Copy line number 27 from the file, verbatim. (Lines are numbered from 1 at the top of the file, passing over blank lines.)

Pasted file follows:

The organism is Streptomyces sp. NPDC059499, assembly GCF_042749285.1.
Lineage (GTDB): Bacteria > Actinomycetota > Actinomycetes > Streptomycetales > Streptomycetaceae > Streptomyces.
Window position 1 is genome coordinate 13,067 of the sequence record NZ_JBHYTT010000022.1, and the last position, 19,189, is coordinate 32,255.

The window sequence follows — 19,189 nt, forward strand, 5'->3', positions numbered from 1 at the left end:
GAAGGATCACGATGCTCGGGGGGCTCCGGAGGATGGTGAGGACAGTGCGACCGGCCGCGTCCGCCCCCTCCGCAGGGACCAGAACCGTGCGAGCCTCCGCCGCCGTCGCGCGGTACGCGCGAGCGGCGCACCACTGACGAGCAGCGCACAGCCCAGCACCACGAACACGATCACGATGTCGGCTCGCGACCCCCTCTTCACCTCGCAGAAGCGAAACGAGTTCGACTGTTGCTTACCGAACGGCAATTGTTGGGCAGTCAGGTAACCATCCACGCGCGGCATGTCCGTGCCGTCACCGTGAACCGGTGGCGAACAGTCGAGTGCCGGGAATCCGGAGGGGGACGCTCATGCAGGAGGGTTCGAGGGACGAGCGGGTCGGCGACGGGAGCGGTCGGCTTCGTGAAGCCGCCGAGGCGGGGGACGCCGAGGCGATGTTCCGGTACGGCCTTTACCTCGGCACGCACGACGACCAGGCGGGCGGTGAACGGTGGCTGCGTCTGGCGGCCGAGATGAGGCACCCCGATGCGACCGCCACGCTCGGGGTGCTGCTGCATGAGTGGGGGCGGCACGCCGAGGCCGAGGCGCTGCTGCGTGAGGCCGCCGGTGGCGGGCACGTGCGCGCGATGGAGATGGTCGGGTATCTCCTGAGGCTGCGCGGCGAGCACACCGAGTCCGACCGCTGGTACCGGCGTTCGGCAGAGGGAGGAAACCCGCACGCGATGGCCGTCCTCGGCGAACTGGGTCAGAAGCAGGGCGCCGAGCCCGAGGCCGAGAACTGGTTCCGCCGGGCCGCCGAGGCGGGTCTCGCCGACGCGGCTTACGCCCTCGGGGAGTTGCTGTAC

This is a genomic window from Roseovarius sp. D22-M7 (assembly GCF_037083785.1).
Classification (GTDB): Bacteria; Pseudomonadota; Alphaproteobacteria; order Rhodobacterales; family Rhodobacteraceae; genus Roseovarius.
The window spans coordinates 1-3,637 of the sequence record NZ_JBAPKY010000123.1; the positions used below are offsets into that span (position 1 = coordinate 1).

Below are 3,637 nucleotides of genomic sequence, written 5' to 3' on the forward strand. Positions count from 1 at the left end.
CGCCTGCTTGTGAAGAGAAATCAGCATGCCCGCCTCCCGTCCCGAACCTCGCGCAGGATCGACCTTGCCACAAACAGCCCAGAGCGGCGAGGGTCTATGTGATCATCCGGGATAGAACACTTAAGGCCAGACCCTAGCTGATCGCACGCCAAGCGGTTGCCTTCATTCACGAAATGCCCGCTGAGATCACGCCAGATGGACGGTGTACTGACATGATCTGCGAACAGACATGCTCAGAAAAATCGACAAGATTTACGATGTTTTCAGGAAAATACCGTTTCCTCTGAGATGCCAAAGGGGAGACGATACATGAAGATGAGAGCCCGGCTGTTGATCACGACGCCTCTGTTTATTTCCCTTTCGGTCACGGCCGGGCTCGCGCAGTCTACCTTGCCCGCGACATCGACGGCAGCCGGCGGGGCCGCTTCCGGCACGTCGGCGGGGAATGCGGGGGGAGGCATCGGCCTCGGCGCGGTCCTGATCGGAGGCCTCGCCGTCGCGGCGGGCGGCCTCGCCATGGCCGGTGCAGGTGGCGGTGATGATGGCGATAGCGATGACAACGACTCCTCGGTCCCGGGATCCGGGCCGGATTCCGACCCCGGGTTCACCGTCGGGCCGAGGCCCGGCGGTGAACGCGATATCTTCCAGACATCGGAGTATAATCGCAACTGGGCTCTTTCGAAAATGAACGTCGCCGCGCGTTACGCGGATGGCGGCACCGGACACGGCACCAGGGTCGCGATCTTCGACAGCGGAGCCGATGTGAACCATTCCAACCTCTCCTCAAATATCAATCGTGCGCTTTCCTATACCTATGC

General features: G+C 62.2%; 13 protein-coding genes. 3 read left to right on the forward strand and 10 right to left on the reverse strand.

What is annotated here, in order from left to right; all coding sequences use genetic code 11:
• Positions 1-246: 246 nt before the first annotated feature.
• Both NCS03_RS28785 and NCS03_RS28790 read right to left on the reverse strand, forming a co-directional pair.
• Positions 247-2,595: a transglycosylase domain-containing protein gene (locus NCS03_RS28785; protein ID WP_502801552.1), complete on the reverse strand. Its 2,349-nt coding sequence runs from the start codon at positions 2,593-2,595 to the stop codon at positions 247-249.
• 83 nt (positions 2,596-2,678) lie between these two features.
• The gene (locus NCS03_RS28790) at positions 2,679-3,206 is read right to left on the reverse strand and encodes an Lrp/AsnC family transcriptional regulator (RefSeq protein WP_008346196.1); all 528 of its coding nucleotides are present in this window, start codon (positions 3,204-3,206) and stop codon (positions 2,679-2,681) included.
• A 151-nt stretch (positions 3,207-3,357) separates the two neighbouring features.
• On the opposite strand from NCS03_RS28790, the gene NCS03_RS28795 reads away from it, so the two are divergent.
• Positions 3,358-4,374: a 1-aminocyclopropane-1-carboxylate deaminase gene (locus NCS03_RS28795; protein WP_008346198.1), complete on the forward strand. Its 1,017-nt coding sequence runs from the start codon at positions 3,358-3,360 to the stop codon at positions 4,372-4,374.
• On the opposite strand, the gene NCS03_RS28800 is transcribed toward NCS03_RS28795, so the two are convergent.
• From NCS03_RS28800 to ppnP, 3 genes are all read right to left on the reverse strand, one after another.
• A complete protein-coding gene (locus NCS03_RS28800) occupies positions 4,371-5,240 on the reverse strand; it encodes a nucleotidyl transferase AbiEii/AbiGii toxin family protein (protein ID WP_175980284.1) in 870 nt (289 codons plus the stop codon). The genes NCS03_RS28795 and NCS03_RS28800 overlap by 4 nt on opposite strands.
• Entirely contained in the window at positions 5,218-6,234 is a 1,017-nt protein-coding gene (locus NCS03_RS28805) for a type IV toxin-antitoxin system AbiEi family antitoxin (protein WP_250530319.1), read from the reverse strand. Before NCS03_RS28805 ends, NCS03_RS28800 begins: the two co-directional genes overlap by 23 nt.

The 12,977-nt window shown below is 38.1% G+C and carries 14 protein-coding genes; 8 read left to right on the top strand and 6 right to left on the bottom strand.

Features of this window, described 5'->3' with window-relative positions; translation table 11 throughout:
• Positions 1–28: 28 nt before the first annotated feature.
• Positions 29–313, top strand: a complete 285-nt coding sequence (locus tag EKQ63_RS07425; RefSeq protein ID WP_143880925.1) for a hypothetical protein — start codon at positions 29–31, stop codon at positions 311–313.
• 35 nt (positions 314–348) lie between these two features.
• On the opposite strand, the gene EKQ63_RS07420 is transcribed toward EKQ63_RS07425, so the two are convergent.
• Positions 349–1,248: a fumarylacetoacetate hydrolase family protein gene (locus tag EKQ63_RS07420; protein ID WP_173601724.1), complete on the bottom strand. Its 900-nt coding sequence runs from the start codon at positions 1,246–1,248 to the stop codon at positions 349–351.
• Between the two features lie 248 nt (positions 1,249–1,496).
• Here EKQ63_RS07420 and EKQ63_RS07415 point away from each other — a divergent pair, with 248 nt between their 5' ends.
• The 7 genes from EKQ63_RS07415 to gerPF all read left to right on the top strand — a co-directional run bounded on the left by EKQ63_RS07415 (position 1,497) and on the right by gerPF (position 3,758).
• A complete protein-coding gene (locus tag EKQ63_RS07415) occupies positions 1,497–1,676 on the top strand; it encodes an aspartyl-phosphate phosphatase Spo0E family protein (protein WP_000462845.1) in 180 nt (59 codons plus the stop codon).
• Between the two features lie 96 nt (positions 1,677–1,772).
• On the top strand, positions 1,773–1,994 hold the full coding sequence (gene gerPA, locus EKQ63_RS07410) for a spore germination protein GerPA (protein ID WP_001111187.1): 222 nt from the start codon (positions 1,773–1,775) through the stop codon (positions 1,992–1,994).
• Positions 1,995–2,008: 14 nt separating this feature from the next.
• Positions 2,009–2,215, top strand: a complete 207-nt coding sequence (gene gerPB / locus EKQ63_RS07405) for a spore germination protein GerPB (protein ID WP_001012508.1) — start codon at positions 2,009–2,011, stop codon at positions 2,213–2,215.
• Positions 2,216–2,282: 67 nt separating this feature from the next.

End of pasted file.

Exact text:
• Positions 1–28: 28 nt before the first annotated feature.